I didn't ask you to trot out your favorite rant, I wanted to know what logic (if any) turns the previous post into a statement that makes sense

That's it buddy, a real scenario facing many who are buying into the market today.

You asked a question. It was answered, but apparently the answer is a rant?

The answer doesn't address the question, so yeah, its an off topic rant.

The question was whats the logic behind : "No point if your mortgage needs to be paid on a 30y term." which was in response to a comment about people fixing short.

Plenty of reasons to fix short, regardless of what the mortgage term is. Then main one being the short term fix is so much cheaper, the only reason to fix long is if you are worried about extremely fast rate increases or need certaintity of outgoing for a longer term.

I was refering to my statement in which you replied to asking for logic... follow the thread? Seems you're abit lost.

No, you are the one that can't follow threading on this site. I didn't reply to your comment, I replied to b21s comment


The real story is the increase in the 3, 4 and 5 year rates. People think long-term when taking out a home loan, don't they?

People also think lowest repayments possible when taking out a homeloan...

1) If you're paying down big chunks of your mortgage each year, a lower short-term rate now will cost you less overall than paying interest at a higher rate in the future (unless rates rise sharply over a short period - unlikely though)
2) investors can cream better returns at lower short-term rates and look to raise rents to cover higher future rates

I agree. With a 1.5% differential rates would have to increase quickly and substantially for anyone to be better off fixing for 5 years. Though it depends on your risk tolerance.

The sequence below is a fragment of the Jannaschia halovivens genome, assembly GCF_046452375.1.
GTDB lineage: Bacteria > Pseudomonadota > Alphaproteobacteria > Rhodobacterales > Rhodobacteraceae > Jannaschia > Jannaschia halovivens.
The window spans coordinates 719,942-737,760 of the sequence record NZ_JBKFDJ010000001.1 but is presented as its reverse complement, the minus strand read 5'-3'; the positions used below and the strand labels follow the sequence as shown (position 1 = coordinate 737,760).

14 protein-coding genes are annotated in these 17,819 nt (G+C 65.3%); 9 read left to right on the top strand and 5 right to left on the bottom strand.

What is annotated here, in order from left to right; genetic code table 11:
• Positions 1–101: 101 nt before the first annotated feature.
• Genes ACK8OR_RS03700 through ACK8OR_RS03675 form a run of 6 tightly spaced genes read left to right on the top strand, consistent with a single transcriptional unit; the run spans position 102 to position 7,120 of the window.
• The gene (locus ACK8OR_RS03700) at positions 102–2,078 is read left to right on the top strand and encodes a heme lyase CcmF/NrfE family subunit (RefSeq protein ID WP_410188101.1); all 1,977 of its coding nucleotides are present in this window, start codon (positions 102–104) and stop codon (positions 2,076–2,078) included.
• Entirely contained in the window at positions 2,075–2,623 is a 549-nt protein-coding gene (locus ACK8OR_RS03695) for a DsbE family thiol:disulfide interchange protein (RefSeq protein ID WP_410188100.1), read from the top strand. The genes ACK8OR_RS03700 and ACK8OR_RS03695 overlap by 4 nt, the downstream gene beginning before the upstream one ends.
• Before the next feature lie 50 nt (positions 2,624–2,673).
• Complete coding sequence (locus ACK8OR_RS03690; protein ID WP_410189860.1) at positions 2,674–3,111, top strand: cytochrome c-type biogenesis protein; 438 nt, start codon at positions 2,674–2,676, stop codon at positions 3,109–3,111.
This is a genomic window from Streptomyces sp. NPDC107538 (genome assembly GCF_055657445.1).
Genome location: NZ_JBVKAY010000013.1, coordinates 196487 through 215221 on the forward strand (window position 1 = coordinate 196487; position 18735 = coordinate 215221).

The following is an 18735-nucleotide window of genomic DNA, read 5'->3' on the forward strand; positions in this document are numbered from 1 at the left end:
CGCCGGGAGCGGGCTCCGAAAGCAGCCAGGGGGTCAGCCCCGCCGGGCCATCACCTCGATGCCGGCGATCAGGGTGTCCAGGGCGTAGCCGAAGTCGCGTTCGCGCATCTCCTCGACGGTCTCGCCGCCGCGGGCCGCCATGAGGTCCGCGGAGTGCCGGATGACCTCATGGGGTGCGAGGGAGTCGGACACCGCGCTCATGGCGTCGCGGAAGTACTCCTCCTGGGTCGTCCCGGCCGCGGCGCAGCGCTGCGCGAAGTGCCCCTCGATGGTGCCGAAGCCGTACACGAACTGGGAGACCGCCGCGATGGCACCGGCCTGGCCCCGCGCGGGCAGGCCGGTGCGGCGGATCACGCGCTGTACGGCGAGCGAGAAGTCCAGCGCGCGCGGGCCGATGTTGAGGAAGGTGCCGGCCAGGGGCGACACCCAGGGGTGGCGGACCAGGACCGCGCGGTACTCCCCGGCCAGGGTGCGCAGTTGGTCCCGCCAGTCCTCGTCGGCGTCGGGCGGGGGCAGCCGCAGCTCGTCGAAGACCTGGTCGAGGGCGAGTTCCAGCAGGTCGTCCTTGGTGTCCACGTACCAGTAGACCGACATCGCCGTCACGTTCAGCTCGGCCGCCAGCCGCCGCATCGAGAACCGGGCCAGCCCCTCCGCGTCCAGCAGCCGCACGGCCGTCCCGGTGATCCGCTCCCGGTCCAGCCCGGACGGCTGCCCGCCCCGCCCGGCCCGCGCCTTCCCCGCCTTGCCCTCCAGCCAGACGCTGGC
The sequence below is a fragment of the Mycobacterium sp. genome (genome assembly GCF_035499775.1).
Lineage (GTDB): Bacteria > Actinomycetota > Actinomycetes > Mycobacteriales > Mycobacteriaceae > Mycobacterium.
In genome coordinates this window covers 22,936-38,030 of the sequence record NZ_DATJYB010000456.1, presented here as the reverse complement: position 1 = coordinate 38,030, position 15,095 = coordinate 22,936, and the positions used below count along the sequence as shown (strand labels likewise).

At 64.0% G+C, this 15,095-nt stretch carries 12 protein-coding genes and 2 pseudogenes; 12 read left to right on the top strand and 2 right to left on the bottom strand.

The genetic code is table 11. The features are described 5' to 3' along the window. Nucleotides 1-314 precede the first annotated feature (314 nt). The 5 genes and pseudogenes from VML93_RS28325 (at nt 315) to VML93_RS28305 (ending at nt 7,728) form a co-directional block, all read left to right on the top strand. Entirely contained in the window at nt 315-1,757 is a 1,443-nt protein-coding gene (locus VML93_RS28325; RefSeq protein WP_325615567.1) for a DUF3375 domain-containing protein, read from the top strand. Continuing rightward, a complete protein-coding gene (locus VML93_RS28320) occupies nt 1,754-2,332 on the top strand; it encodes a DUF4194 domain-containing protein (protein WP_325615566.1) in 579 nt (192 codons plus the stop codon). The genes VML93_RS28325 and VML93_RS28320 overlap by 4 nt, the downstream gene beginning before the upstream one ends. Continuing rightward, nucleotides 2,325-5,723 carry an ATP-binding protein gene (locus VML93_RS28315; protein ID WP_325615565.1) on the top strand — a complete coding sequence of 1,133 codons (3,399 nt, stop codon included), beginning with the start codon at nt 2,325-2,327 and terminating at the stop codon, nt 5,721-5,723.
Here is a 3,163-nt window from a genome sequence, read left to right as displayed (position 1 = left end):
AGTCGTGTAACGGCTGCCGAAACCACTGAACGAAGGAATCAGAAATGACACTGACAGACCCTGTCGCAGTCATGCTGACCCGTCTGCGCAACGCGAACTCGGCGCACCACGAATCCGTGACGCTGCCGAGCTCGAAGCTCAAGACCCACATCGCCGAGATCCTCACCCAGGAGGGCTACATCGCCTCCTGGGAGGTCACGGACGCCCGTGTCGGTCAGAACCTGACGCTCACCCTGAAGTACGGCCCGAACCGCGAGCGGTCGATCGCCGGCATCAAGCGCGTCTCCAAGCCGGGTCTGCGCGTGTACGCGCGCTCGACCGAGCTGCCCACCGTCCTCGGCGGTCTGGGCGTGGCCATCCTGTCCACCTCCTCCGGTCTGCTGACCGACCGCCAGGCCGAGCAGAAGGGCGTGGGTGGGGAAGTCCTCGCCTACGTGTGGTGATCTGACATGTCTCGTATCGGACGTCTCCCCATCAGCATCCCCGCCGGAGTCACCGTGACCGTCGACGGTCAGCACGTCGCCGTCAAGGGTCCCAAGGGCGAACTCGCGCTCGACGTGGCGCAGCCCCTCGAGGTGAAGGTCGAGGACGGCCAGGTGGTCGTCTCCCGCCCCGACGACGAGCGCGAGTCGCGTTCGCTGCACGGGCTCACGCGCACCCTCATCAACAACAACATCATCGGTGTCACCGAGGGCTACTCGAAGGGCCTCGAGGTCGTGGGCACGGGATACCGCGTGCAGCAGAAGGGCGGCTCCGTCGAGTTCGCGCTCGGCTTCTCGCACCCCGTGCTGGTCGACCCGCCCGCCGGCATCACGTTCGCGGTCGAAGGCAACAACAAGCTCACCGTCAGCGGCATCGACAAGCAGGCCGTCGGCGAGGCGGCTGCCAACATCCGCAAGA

Bingo, this rates curve makes it even more attractive to take the cheap short term rate and max out payments. Going to crunch the numbers on where we end up after a year or two of short term fix and increasing payments by 30% vs 3+yr fix with the same repayments.

Yup , take the lower rate, and the highest repayment rate you can afford , plus save as much as you can to knock a chunk off it when it matures in a years time. worth it just to see the years knocked off the maturity date , and the total interest paid over the life of the loan , but also hard to lose out unless interest rates increase massively.

And with the last decade of generally declining interest rates, that's paid off as the best strategy.

It looks like we're now in for a period of rising rates, but the bottom end rates are at the same time getting cheaper, so it makes it even more difficult to justify locking in a rate that is quite a lot higher now, for gains in the future that may never eventuate if rates stall or start declining again in 18-24 months time.

If you factor in the very high purchase prices people have been paying lately, that also strongly incentivises them to pay the lowest rates available, even if that's not the best choice in the medium-long term.

"It looks like we're now in for a period of rising rates. .."

Cant happen

Oh you must not have read the article. 3yr-5yr rates put up TODAY. Banks care about the wholesale curve. At start of the year (01/01/2021) the 3yr swap rate was 0.3585% and today it is 0.8373% that's up ~48bps. Don't underestimate the speed at which this can accelerate. 1yr and 2yr swaps still artificially held down by FLP etc. The 1y2y is heading up fast so don't be so sure those who fix 1yr now and then 2yrs next year will be better off. Maybe diversify so split mortgage across 1yr/2yr/3yr tenors with maybe a 50%/30%/20% split or something. I don't know.

Did you not read anything else in the comment?

That was kind of my point ;)